Besides comfort and performance, luxury carmakers have typically marketed their offerings on advanced technology. Here, the future of luxury EVs comes into focus. The big vehicle technology yet to come is true autonomy — after all, what's more luxurious than having someone, or something, else do the driving?

EVs and autonomous driving technologies are already intertwined, mostly because of Musk’s public insistence on Tesla’s Autopilot features and vision for full self-driving — not to mention the many public controversies about the system’s failures. Things are set to stay that way as automakers, and especially luxury ones, race to be the first to offer new features.

A recent Los Angeles Timesstory about Mercedes-Benz’s $45 billion move to go all-electric by 2030 notes the brand’s desire to retake the luxury EV market from Tesla, and a big part of that is by pulling ahead of Musk’s brand on autonomy. This year, Mercedes became the first brand to be given explicit permission in the U.S. to go ahead with Level 3 autonomous features in a vehicle on public roads.

Level 3 is a turning point. Levels 0, 1, and 2 in the Society of Automotive Engineers’ classification scheme include technologies now widely available in vehicles. Think of lane-keep assist and adaptive cruise control. These features lessen the driver’s burden, but they do not replace her. Levels 4 and 5 represent something that could truly be called self-driving. Level 3 is the bridge: the first time when — at slow speeds, and only under controlled circumstances on chosen roadways — the car is permitted to drive.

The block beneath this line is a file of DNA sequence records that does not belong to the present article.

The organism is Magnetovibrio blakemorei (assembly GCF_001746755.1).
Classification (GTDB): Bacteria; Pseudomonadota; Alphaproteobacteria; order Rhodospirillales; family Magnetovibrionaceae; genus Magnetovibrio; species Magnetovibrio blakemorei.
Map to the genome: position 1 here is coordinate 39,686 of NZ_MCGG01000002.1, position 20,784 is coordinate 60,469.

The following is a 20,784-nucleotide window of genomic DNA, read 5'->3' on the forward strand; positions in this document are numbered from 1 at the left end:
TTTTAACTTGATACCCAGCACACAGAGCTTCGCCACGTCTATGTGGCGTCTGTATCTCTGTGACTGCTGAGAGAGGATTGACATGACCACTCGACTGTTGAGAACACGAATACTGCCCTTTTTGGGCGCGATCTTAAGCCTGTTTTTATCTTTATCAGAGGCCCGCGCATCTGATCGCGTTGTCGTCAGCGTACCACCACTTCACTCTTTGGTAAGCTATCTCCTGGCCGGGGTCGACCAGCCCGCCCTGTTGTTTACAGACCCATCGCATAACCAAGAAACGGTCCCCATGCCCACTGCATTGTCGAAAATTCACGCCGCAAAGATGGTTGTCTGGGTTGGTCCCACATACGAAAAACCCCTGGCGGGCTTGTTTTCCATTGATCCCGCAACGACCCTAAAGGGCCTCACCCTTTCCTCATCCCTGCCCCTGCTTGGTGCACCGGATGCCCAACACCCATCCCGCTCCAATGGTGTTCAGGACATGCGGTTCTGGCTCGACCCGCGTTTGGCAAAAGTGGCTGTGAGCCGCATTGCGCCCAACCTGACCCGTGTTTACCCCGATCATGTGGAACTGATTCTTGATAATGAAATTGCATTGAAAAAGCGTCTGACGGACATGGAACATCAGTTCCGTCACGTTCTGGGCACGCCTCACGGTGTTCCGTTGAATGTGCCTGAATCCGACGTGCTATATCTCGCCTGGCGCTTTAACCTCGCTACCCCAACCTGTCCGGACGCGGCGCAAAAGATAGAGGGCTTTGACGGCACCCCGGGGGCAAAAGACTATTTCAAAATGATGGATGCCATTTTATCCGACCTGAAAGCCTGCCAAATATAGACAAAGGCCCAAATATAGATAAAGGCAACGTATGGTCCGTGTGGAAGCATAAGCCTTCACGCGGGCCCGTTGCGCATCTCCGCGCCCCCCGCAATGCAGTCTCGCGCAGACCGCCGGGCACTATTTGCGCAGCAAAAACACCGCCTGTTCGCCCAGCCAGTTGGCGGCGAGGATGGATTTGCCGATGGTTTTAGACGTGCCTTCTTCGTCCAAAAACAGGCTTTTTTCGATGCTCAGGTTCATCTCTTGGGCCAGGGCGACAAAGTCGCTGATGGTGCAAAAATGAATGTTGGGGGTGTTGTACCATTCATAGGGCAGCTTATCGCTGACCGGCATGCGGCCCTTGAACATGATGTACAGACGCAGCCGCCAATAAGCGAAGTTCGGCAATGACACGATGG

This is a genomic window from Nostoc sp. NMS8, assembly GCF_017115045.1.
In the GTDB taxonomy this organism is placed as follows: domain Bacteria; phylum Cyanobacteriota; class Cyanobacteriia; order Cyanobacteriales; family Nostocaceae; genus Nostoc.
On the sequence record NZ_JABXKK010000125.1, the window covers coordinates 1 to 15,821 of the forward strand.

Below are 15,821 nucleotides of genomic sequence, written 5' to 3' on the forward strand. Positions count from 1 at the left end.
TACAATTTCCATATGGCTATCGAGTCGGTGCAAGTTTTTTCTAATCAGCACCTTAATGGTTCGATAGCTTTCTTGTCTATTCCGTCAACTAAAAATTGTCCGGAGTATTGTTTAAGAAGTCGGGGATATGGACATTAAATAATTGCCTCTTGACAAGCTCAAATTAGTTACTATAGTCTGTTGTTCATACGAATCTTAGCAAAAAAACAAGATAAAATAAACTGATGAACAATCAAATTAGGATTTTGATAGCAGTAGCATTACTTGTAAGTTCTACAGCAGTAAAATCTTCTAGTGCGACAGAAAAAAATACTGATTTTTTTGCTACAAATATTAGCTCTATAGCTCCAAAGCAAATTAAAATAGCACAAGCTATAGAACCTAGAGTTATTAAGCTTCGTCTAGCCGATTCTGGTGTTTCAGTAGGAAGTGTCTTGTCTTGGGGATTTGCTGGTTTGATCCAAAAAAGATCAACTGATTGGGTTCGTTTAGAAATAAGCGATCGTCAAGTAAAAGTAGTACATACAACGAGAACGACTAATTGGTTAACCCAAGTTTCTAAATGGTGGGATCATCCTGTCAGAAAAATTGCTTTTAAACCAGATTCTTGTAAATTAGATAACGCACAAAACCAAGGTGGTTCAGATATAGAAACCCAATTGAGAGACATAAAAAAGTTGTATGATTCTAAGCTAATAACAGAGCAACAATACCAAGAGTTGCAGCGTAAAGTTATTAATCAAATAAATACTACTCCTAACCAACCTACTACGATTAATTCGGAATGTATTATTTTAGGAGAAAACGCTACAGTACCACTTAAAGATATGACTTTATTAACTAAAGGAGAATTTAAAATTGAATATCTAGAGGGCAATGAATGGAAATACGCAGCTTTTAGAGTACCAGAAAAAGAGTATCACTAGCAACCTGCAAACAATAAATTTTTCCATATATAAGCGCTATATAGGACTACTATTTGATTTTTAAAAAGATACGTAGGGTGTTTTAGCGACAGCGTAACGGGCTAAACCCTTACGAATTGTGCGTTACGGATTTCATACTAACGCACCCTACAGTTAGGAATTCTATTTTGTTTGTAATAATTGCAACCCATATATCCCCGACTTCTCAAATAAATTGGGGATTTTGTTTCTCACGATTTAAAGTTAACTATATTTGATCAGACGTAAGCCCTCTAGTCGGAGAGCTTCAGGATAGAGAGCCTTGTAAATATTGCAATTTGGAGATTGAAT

It’s also the most harrowing. An expert who spoke to me in February about Mercedes’ plan called Level 3 a “nightmare scenario.” The main worry is over the “handoff,” the moment when the human must be ready to retake control from the machine. Handoffs have the potential to lead to confusion over who’s in charge, and even momentary confusion on the road can have dire consequences. Some safety experts question whether we should allow Level 3 autonomy on public streets at all.

Ultimately, those fears may be moot. This technology is coming, and the future of (not) driving will be spearheaded by luxury cars as their makers jockey for technological supremacy. But even if Mercedes or another legacy car company pulls ahead in autonomous tech, they will still find the EV market a wilder, more competitive space than the staid market for luxury combustion cars ever was.


Andrew Moseman

Andrew Moseman has covered science, technology, and transportation for publications such as The Atlantic, Inverse, Insider, Outside, and MIT Technology Review. He was previously digital director of Popular Mechanics and now serves as online communications editor at Caltech. He is based in Los Angeles. Read More